Week 6 was the usual in college football, which means of course it was chaos and insanity all over the place.
Here’s what everything means to everyone as we head down the stretch, where the rankings are starting to potentially mean something to the College Football Playoff Selection Committee.
College Football Playoff 2023: Week 6 impact
No. 12 Oklahoma 34, No. 3 Texas 30
Well then! Dillon Gabriel was magnificent, Texas turned it over three times, and the two best teams in the Big 12 could very possibly run it back in Arlington in December for the Big 12 title.
If that’s the case, it’s likely no harm and no foul for UT if they can run out the rest of their schedule. Vanquishing your only loss from a neutral field in the Metroplex with a win on a neutral field on the other side of the Metroplex should still be enough to make the cut. This stings in Austin, but it is certainly not fatal.
No. 10 Notre Dame 20, No. 25 Louisville 33
Deuces, Irish. Your CFP is Cooked For Playing (badly), and you deserve it after Ohio State beat you at home, and now this debacle. Giving up 33 points to Louisville’s, ahem, unenvied offense just ain’t good enough. Indiana only gave up 21! NC State just 13!
Meanwhile, Hey Cards: Don’t look past the Pitt Death Star next week, but you’ve probably got some wiggle room here! A loss at Miami or somewhere else later in the season won’t be a death blow if you can win the ACC Championship, and somehow you dodge Florida State, North Carolina, and Clemson during the regular season. A 12-1 ACC Champion has a good chance to be a Playoff team, and a 13-0 one is almost a lock.
We know FSU feels the same way however, and they’d be a big favorite in an ACC title game.
Georgia Tech 23, No. 17 Miami 20
Seriously, Mario Cristobal: You embarrassed yourself and your program. Even if you win out, you can’t be in the Playoff now. I don’t make the rules, I just enforce them. But what you did was a galactic failure, and cannot be shamed enough.
Coaches ask players to give everything over to the staff, and not to question their methods. Every player in your locker room is rightly questioning you now. We’re still nauseous thinking about it.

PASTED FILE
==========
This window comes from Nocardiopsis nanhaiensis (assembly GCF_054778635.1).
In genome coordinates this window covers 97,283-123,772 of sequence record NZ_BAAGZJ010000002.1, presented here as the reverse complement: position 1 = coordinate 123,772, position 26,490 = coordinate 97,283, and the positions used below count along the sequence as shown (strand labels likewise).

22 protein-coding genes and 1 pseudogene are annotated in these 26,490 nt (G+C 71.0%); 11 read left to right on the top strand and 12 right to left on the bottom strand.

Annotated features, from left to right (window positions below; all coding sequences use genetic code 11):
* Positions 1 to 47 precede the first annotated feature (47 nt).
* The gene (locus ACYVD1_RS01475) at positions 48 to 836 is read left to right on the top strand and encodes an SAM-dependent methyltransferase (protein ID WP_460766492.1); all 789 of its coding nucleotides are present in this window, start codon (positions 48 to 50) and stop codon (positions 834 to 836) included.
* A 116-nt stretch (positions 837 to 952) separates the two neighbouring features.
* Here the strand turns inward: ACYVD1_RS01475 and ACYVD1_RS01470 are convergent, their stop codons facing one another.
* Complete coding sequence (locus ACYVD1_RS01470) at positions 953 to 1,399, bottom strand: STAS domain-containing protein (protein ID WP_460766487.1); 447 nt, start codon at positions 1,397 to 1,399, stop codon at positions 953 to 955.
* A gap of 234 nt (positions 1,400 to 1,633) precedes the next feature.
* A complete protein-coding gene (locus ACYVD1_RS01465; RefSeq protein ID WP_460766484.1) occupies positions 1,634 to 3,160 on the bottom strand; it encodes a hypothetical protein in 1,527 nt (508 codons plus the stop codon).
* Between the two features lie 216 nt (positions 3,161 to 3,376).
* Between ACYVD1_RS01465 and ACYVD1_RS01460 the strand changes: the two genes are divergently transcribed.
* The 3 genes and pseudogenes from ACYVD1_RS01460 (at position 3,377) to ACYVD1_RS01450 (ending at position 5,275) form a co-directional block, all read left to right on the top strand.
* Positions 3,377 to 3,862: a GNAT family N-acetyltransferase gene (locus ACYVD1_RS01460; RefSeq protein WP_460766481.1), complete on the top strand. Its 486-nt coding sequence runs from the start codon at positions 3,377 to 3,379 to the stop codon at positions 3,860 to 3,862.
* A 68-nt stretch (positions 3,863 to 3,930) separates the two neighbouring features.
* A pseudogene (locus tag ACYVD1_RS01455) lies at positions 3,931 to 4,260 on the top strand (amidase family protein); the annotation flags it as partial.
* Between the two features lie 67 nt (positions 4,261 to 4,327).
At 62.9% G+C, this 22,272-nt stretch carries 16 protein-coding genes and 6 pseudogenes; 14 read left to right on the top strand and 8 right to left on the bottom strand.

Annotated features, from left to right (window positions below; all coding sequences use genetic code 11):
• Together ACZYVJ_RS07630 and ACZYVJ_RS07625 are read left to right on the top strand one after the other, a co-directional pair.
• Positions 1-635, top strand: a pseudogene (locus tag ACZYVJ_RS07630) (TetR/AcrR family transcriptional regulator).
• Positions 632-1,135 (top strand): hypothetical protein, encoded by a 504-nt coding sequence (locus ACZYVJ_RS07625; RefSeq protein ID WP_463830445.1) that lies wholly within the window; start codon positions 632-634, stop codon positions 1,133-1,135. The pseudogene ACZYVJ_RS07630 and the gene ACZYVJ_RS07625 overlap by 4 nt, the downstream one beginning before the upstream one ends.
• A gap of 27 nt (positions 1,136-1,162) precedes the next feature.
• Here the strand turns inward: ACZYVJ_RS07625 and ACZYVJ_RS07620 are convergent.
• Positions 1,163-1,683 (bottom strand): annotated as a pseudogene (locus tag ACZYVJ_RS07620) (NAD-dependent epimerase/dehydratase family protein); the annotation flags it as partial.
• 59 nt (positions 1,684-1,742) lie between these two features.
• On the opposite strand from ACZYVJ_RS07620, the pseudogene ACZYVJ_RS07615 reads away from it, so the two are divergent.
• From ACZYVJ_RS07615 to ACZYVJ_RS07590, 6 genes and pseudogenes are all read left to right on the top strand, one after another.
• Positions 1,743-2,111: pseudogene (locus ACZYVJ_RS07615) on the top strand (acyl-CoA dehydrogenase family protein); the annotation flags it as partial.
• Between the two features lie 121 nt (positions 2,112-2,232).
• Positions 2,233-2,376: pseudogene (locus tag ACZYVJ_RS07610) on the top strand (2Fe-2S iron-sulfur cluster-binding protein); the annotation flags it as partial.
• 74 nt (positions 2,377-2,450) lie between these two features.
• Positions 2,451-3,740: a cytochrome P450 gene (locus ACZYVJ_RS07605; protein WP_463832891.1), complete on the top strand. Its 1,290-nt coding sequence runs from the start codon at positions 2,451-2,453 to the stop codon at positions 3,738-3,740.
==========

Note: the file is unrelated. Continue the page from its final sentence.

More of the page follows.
No. 11 Alabama 26, Texas A&M 20
The Aggies are cooked, and not just because they lost to Miami as well. Now they’d need Bama to likely lose twice to make the SEC Championship, and that’s probably not going to happen.
Meanwhile Alabama might have been beaten by Texas at home, and they might have needed some breaks to beat South Florida 17-3 (the same South Florida that gave up 56 points to UAB today), but they still control their destiny. If they win the SEC title in Atlanta, they’ll play on New Year’s Day in the Rose or Sugar Bowl.
The problem is if they lose to Georgia in the SEC Championship again, they’ll likely be out. There are just too many good teams this year for a two-loss team even from the best conference by power rating.
How we’ll find the last four
Pac-12 winner: Washington, USC, and Oregon all still play each other, and the top two in the standings at season’s end will do it again for the final Pac-12 Championship. As loaded as the league has been this year, any one of the three teams above gets in with a 13-0 record, and even 12-1 should be plenty.
SEC winner: It’s a down year for the league, and you could argue the Pac-12 is actually stronger. But it’s still very tough to envision a scenario where an SEC champion gets left home. The only real consideration is if a 12-0 and No. 1 Georgia falls in the title game, would they have already done enough to steal a bid from someone else?
Big Ten winner (if from East): Michigan, Ohio State, and Penn State all are undefeated and yet to play. Whomever emerges will be a massive favorite in the Big Ten Championship Game, and that team should be in the Playoff.
Big 12 winner: If Oklahoma or Texas runs out from here, they’re probably in. The Red River game today was like Part I of II, and the winner of the second game probably gets the bid.
ACC winner: A 13-0 Florida State is probably in, and they won’t meet either of the other undefeated teams from the league in Louisville or North Carolina during the regular season. UL and UNC don’t play each other either, so there is a nightmare scenario where the ACC has three 8-0 teams, and only two can play for the conference championship. The tiebreaker there CFP Committee Ranking, which... oof, not how you want to decide this.
Now we just need one of the above to not happen, and we’ll have our last-ever four-team College Football Playoff. This will be much easier with 12 teams starting next season.